Among the inhabitants of the apartment building on Paraguay Street, where I live, the spirit of emulation is quite intense.
It’s true that for a long time they limited themselves to rivaling one another in dogs, cats, canaries or parrots. The most exotic among them never went beyond little squirrels or a turtle. I myself had a beautiful German shepherd named Joey that was just slightly smaller than our apartment. However, besides Joey—and this was something completely unknown—, there lived with my wife and me a lovely spider of the species Lycosa pampeana.
One morning, at nine o’clock, while I was feeding my pet, the neighbor from 7-C—whom I had never even seen before—came by to borrow my newspaper for a moment, for who knows what confused reason. Afterwards, without managing to leave, he just stood there for a long time with the newspaper in his hand. He was staring, fascinated, at Gertrude, and in his stare there was something that made me shudder. It was the spirit of emulation.
The next day he came by to show me the scorpion he had just bought. In the hallway, the maid of the people who live in 7-D overheard our dialogue on the life, habits and feeding of spiders, scorpions and ticks. That very afternoon her employers acquired a crab.
Then, for a week, there was nothing new of note. Until one evening when I happened to be on the elevator with one of the neighbor women on the third floor: a languid, young blonde with one of those vacant stares in her eyes. She was carrying a big, yellow purse, the zipper of which was partially broken: every little while, through one of the breaks, there would poke out the tiny head of a golden yellow lizard.
The following noon, as I was returning from the grocery store, the bags almost flipped out of my hands when I bumped headlong into the large ant bear (or anteater) which was being lowered from a truck, en route to the doorman’s office. One of the many onlookers who had congregated there mumbled—in a voice loud enough to be heard—that in truth the ant bear was not a real bear. The attorney’s wife looked startled at this, and ran, trembling, to take refuge in her apartment. I didn’t see her reappear until a few days later when, with a radiant and disdainful face, she came out to sign the receipt for the freight delivery men who had just brought her an American brown bear.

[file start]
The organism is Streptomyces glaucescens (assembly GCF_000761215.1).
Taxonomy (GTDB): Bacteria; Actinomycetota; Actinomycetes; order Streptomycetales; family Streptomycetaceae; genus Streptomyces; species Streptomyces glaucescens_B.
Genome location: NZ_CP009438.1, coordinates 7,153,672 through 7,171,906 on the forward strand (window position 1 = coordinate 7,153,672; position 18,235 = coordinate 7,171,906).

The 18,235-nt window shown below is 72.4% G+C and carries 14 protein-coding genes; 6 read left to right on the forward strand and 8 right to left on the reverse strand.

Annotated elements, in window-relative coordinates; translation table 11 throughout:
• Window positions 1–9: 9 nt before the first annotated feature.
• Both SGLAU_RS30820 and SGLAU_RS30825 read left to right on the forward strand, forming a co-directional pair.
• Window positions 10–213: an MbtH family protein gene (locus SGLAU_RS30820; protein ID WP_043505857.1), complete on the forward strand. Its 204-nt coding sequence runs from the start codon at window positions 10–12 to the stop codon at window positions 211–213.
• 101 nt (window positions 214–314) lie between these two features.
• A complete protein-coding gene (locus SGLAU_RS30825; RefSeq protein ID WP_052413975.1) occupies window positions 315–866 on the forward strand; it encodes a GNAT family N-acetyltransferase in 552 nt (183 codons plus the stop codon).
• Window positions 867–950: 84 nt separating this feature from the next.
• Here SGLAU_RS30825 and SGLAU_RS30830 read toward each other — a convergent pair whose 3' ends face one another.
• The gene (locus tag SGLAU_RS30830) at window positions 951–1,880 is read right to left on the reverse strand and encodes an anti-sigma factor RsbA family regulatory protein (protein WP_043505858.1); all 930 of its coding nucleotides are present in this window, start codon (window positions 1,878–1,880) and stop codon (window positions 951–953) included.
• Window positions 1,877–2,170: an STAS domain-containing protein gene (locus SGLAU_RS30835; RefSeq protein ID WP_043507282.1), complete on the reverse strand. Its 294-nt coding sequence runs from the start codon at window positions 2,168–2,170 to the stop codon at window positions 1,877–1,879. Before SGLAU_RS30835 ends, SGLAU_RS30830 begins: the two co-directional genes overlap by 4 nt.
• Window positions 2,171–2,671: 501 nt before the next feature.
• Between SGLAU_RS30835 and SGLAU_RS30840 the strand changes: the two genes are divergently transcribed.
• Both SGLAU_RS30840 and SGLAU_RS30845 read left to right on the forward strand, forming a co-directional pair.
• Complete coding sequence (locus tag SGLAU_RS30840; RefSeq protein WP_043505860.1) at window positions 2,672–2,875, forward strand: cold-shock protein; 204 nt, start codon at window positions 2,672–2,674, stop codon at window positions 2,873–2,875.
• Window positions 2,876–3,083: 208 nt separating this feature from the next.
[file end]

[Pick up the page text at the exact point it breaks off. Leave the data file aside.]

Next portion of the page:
My situation was now becoming untenable. The neighbors denied me their greetings, the butcher refused me credit, and I was receiving insulting anonymous letters every day. Finally, when my wife threatened me with separation, I realized I could no longer endure an insignificant Lycosa pampeana a single day more. I then entered upon an unprecedented round of activities. I borrowed money from several friends, I became indescribably frugal, I stopped smoking... In this way I was able to purchase the most marvelous leopard you can imagine. Immediately, the fellow in 7-C, who always followed right in my footsteps, tried to outdo me with a jaguar. And, although it may seem illogical, he succeeded.
What hurts me most is dealing with people who lack aesthetic sensitivity, people who don’t perceive quality, people who are merely quantitative. There wasn’t a single neighbor who bowed before the superior beauty of my leopard; their understanding had been blinded by the greater size of the jaguar. At once, all the neighbors, spurred on by the boastful air of the jaguar’s owner, gave themselves over to renewing their animals. I had to recognize that my humble leopard no longer provided me with my former status.
In the face of stealthy telephone conversations my wife was having with some anonymous gentleman, I saw that my only alternative was ironclad. With no remorse whatsoever, I sold the furniture, the refrigerator, the washing machine and the floor-waxer. I even sold the television. In short, I sold everything that could be sold, and I bought an enormous anaconda boa constrictor.